Rock-A-Thon: Radio Rocks for The Pablove Foundation

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Photo by Sarah Kuhns

Ben Koshick, one of the guitarists for Tigera, shreds away to raise money for the Pablove Foundation.

Friday Oct. 15 Marquette Radio hosted their annual Rock-A-Thon concert in Weasler Auditorium, featuring all Milwaukee-based artists. The event partnered with The Pablove Foundation, a pediatric cancer nonprofit organization. The organization began for Pablo Castelaz, who died in 2009 at six years old from Wilms’ tumor, a rare form of childhood cancer. The Pablove Foundation focuses on providing kids with an outlet for creativity through art and science during their treatment. Jeff Castelaz, the co-founder of Pablove and Pablo’s dad, is a Marquette alum. The Pablove Foundation and Marquette Radio were thrilled to be back in person after a virtual Rock-A-Thon last year.

The night began with singer/songwriter Catelyn Picco, who started off with Phillip Phillip’s popular song “Home.” Picco’s impressive country-style vocals paired perfectly with her acoustic guitar fingerpicking. Her setlist was seemingly tailored for a college audience, as every cover left the crowd shouting the lyrics. From Taylor Swift’s “We Are Never Getting Back Together” to Dolly Parton’s “Jolene,” the audience did not stop dancing and singing along with Picco. 

The peak of her performance was her mashup of “Castle on The Hill” by Ed Sheeran and the classic “Don’t Stop Believing” by Journey. Before playing her final song, Picco said she likes to finish her sets with the first song she ever learned because she “finds it ironic,” and “Ho Hey” by the Lumineers was a perfect tune to wrap up her strong performance.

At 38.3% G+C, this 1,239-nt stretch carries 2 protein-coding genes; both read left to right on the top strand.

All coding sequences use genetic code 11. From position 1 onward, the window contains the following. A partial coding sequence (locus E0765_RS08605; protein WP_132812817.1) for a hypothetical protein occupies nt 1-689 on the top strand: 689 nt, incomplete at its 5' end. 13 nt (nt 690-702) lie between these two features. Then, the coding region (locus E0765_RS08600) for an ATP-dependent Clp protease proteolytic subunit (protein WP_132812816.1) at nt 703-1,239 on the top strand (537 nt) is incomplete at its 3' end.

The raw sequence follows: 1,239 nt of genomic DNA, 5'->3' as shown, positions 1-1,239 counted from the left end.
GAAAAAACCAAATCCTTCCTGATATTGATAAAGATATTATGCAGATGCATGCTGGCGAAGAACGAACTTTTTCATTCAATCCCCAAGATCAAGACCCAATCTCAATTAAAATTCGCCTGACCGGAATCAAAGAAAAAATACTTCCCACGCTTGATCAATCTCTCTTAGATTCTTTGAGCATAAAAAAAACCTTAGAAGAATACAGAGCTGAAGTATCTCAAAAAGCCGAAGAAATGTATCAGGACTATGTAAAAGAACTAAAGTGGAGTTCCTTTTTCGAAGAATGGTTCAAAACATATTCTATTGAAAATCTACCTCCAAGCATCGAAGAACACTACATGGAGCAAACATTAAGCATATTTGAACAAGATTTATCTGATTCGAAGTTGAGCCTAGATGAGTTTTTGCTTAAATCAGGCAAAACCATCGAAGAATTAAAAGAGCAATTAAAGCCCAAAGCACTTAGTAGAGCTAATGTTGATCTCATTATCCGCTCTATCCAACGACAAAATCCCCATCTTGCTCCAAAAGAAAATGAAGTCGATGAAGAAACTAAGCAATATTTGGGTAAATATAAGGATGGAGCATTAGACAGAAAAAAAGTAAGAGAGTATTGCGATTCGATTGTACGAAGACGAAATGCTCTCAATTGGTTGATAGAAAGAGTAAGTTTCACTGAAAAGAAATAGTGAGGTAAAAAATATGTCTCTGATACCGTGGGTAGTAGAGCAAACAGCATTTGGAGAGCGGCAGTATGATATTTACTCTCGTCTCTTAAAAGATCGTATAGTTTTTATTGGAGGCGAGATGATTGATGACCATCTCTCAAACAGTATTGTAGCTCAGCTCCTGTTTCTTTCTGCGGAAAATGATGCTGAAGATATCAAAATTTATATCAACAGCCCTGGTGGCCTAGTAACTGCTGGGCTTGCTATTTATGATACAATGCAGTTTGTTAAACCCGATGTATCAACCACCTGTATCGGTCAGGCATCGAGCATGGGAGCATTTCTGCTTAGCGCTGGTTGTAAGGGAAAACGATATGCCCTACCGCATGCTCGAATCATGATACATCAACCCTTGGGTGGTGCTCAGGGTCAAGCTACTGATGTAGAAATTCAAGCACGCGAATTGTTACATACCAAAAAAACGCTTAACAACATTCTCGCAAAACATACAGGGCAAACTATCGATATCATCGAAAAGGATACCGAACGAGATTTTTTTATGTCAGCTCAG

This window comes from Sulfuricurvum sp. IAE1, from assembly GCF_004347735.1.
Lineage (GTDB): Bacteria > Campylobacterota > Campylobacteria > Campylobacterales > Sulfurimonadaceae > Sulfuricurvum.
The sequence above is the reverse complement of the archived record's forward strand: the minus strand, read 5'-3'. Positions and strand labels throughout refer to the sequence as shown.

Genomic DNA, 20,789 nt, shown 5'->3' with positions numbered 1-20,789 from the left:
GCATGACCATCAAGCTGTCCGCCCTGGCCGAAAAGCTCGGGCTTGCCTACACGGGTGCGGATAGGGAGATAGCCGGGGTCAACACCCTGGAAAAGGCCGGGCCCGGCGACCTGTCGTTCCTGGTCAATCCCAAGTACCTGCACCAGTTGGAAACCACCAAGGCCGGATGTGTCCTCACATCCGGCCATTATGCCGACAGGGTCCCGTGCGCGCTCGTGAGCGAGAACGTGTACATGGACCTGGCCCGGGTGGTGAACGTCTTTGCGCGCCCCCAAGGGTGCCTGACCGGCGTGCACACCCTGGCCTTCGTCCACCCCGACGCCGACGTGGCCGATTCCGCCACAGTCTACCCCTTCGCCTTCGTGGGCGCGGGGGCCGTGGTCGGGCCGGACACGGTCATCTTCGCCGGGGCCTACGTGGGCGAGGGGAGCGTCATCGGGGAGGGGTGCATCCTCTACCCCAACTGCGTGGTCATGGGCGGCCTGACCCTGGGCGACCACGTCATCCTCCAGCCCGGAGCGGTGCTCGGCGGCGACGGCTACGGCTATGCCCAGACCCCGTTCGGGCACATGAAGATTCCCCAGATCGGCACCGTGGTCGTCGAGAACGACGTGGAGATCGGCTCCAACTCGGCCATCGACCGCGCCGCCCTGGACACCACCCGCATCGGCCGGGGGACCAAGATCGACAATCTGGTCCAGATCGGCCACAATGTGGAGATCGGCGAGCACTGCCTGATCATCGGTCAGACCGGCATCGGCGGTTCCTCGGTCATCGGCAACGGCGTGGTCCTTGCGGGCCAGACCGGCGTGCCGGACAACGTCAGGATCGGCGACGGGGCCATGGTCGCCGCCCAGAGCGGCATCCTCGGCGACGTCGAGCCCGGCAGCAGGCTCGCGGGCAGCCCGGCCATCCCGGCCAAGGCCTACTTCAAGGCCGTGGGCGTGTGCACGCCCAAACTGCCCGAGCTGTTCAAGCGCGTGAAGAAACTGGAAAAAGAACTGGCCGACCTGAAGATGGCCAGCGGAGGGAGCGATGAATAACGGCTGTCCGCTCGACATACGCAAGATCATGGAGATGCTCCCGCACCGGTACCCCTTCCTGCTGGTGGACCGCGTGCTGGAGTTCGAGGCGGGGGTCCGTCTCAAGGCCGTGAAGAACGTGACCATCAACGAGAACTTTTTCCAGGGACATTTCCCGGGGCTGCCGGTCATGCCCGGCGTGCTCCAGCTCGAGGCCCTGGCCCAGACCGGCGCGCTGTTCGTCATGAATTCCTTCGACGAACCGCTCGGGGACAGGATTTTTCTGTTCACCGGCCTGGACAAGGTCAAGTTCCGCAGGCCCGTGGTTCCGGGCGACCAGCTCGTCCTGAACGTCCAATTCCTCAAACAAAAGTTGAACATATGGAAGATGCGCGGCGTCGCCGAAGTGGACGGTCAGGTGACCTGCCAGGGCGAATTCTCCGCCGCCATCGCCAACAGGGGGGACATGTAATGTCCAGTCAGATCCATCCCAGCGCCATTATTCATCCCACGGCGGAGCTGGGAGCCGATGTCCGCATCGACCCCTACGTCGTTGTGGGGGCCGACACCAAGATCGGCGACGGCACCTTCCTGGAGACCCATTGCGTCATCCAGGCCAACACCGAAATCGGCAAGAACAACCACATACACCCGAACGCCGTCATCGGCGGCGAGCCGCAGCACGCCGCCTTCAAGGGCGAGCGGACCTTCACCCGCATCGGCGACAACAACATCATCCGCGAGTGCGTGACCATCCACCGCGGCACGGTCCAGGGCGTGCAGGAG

Next up was Parker Schultz, who goes by “Social Cig.” His relaxed disposition eased the crowd as he asked, “What’s going on after this?” and “What bars are popping around here?” while tuning his guitar.  

Social Cig opened with one of his hidden gems, “Camping Trip,” an upbeat tune with an incredibly catchy guitar riff. His song “Teenager,” which described the activities of a mischievous teenager, “forging my dad’s signature … egging houses,” resonated with many people in the crowd as they smiled and laughed along. 

Social Cig’s interaction with the crowd was unmatched; he had conversations with the audience between songs and managed to bring a personal texture to his show. He asked the listeners if they cared if he played a cover, and proceeded to play “By and By” by Caamp, a song only a few in the crowd knew but was enjoyed by most. Before Social Cig’s final song, “Summer Downtime,” he thanked the crowd in such honest, heartfelt appreciation, saying, “It means a lot to me. I love you guys.” 

To close out the night was Tigera, a pop/rock quintet. Just when it didn’t seem that the crowd could get rowdier, Tigera came out guns blazing with lead guitarist Ben Koshick’s powerful guitar riff into the toe-tapping anthem, “Just Like You.” Lead singer Devon Huckstep announced he saw some “chair dancing” in the audience. 

Huckstep’s incredible vocal range was showcased in Tigera’s original jam, “Down To Business.” The quintet’s stage presence was electric, and they were simply bouncing off of each other all night. It felt like Tigera was just hanging out, jamming, being themselves, and everyone was just watching them. 

As the band finished strong with “Mad For Me,” the crowd rose from their chairs and danced around the stage. Huckstep even jumped off the stage and danced with Catelyn Picco. 

Needless to say, the night ended on a very high note. Marquette Radio’s annual Rock-A-Thon was a success for the audience, the bands and The Pablove Foundation.

This story was written by Clare Lindstrom. She can be reached at clare.lindstrom@marquette.edu